Spotting a tick creeping through your pet’s fur, or worse, attached to their skin is enough to make your own skin crawl. These bloodsucking parasites do more than just give you a creepy-crawly feeling. They can transmit a multitude of serious diseases that can have lifelong negative effects on your pet’s health. If you find a tick on your pet, you must act before the pest takes a blood meal and transmits pathogens to your furry pal. Rather than panicking, follow our Oak Creek Veterinary Care team’s step-by-step guide on what to do if you discover a tick on your pet.

Step 1: Identify the tick on your pet

Ticks come in a range of sizes and colors, and the number of legs they have varies based on their life stage. Larvae have six legs, and nymphs and adults have eight legs. A female tick becomes engorged when they feed on a pet, and their body can become much larger, taking on a grey appearance. 

If you think you see a tick on your pet, look closely to verify that it is indeed a tick, not a skin tag, bump, or nipple. Try to identify the tick species, because each species carries certain pathogens. The most common ticks found in Wisconsin include:

  • Black-legged ticks — Black-legged (i.e., deer) ticks transmit Lyme disease, a tick-borne illness that can equally affect dogs and people. While cats can technically contract Lyme disease, researchers have not recorded any cases outside of a laboratory setting. Black-legged ticks can also transmit ehrlichiosis, anaplasmosis, and babesiosis. Adult female ticks are easily distinguished from other ticks by their orange-red body surrounding a black scutum.
  • American dog ticks — American dog (i.e., wood) ticks most commonly transmit Rocky Mountain spotted fever. Female ticks have a large, off-white scutum against a dark brown body.
  • Lone star ticks — Lone star ticks primarily transmit ehrlichiosis to pets. Female lone star ticks have a large, diamond-shaped brown scutum that has a single white dot.

Step 2: Gather pet tick-removal supplies

Rather than using your fingers to rip a tick off your pet, gather the appropriate supplies. Disposable gloves, fine-tipped tweezers or a tick-removal tool, and an antiseptic cleanser are essential.

Step 3: Have a helper restrain your pet

Extracting a tiny object such as a tick off a moving, fur-covered target is challenging. Ask another adult to hold your pet still and part the fur so you can clearly see the tick on your dog’s or cat’s skin. Removing the tick is a precise procedure, so provide your pet with tasty treats to help distract them throughout the process.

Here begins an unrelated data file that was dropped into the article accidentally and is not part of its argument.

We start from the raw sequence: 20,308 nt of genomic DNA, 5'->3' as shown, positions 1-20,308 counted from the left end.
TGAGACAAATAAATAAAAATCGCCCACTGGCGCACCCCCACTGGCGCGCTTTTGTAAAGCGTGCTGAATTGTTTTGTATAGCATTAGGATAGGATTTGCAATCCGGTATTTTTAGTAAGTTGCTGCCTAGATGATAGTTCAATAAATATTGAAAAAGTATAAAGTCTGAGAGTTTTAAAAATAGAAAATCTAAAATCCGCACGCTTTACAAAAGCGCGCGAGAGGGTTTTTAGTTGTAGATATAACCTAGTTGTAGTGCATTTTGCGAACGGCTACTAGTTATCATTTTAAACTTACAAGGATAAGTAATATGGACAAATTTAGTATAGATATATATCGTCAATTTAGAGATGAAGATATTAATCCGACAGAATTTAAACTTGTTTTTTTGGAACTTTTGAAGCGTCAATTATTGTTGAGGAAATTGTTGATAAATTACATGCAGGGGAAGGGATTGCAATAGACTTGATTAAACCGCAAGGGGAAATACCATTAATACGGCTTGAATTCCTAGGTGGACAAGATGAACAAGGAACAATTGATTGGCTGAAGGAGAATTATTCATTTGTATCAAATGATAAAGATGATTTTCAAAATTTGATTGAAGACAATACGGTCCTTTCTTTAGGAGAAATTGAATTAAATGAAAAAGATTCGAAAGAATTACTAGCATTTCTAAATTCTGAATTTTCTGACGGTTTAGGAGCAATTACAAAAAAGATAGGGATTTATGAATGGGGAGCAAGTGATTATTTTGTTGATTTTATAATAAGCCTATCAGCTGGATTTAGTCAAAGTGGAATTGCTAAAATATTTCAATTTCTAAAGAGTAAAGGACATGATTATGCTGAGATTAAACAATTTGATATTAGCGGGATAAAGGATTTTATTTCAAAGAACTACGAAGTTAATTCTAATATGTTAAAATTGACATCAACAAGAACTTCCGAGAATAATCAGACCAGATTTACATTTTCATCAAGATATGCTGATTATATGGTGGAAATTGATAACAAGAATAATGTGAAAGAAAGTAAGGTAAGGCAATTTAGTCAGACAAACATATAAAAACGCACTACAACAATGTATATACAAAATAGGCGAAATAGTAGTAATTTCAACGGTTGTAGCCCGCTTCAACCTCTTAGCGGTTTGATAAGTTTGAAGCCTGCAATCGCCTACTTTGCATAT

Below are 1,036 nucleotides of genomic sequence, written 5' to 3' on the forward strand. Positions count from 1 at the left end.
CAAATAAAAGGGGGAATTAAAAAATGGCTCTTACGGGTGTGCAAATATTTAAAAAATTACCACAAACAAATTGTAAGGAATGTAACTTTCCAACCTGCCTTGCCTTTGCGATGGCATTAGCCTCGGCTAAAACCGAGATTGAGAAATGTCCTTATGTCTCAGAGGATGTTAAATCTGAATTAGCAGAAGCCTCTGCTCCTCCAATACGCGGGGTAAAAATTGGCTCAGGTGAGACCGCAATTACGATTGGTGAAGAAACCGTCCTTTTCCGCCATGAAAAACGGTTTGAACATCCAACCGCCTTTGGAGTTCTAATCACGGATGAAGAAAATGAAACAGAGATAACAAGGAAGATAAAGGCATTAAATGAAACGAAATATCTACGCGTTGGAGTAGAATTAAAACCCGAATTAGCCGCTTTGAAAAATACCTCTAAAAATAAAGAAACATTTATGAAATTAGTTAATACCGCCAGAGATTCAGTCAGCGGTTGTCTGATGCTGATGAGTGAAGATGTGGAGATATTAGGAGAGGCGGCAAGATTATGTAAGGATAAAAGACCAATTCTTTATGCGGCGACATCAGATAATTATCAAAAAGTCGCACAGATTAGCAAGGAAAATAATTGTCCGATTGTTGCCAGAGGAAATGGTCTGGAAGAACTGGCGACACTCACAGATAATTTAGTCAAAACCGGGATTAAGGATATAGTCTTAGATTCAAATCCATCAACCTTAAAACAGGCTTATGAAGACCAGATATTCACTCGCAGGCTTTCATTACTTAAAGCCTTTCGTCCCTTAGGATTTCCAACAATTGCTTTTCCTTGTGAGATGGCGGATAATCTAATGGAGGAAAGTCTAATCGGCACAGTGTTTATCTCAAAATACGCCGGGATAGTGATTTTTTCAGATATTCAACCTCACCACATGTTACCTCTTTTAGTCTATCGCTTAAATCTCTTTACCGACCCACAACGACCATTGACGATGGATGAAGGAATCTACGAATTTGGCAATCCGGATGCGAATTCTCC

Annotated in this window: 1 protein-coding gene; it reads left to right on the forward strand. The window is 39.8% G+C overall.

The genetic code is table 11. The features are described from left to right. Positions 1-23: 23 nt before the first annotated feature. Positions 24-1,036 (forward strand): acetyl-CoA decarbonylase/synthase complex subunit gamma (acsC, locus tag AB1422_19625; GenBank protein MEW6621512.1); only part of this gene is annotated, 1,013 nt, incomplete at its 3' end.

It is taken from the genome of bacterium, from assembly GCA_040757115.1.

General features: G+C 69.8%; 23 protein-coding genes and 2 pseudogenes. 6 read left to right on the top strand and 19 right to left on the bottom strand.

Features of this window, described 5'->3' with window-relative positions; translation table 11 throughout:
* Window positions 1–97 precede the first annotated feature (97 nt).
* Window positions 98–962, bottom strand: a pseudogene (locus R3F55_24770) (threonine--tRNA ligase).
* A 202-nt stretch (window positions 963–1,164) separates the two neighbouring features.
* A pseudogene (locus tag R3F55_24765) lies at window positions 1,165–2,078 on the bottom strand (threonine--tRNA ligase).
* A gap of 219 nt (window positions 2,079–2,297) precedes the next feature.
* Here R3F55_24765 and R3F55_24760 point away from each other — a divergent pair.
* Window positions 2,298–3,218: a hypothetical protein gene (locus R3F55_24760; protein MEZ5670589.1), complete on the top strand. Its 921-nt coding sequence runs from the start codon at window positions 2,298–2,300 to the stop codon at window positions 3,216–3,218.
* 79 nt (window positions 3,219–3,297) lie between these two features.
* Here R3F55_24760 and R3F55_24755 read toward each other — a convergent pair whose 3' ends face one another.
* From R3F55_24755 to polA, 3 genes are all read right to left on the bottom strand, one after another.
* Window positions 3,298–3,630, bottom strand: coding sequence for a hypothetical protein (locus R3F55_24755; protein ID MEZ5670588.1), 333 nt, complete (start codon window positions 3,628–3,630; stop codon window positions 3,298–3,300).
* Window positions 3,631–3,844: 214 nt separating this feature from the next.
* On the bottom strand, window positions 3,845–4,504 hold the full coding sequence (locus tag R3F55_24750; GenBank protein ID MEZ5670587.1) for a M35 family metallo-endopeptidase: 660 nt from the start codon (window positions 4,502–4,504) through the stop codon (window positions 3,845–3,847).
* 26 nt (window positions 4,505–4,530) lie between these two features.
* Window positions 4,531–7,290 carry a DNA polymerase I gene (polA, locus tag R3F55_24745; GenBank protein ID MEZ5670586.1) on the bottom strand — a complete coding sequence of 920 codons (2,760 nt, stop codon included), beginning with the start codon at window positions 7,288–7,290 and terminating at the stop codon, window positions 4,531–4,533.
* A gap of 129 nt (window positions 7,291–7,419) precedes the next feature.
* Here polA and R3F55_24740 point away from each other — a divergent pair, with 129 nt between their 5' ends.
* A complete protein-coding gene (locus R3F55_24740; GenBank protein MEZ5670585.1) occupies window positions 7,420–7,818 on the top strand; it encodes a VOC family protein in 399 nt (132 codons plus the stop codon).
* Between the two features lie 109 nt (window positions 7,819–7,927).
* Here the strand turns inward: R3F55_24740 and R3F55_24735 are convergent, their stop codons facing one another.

Step 4: Remove the tick carefully from your pet’s skin

Grasp the tick’s head firmly, as close as possible to your pet’s skin without pinching it. Then, pull back steadily without twisting or jerking to ensure you pull the tick out cleanly. Inspect the bite wound for any remaining mouthparts, and remove those as well. Avoid squeezing the tick’s body, as this can cause the pest to inject pathogens into your pet.

Step 5: Disinfect your pet’s tick bite wound

Use antiseptic cleanser to disinfect the bite wound and help prevent your pet from developing a skin infection. To kill the tick, place it in a container filled with rubbing alcohol. Once you have completed the tick-removal process, be sure to wash your hands thoroughly.

Step 6: Monitor your pet for health issues

Because a tick-borne illness can take weeks to months to develop, you may have difficulty linking your pet’s current illness with a past tick bite. In addition, many pets never develop signs, but become pathogen carriers for the rest of their lives. In fact, only 5% to 10% of dogs infected with the Lyme bacterium develop obvious disease. Tick-borne illnesses can also lead to neurologic problems, kidney disease, and a wide range of other issues, so always keep in mind that any change in your pet’s health may be the result of a tick bite. In addition, after you have removed a tick from your pet’s skin, keep an eye out for the following common tick-borne illness signs:

  • Lameness
  • Sore, swollen joints
  • Fever
  • Lethargy
  • Decreased appetite
  • Swollen lymph nodes
  • Abnormal bleeding or bruising

Step 7: Help your pet avoid future tick troubles

If you find a tick on your pet, you must step up your tick-prevention game by ensuring you remember to administer their veterinary-prescribed tick preventive year-round without missing a dose, which can create a gap in your dog’s or cat’s tick protection. In addition, avoid prime tick habitats when walking your dog by staying away from tall grass, brush, and wooded areas. At home, remove leaf litter and yard debris to discourage wildlife, which are primary tick hosts. Finally, check your pet regularly for ticks, especially when you come into the house after spending time outdoors.

Ticks can transmit some nasty diseases to your pet, so ensure your four-legged friend is safe from tick-borne illnesses by administering their veterinarian-recommended tick prevention year-round. To discuss your pet’s best tick preventive options, call our Oak Creek Veterinary Care team, and we will help ensure your furry pal stays safe and healthy.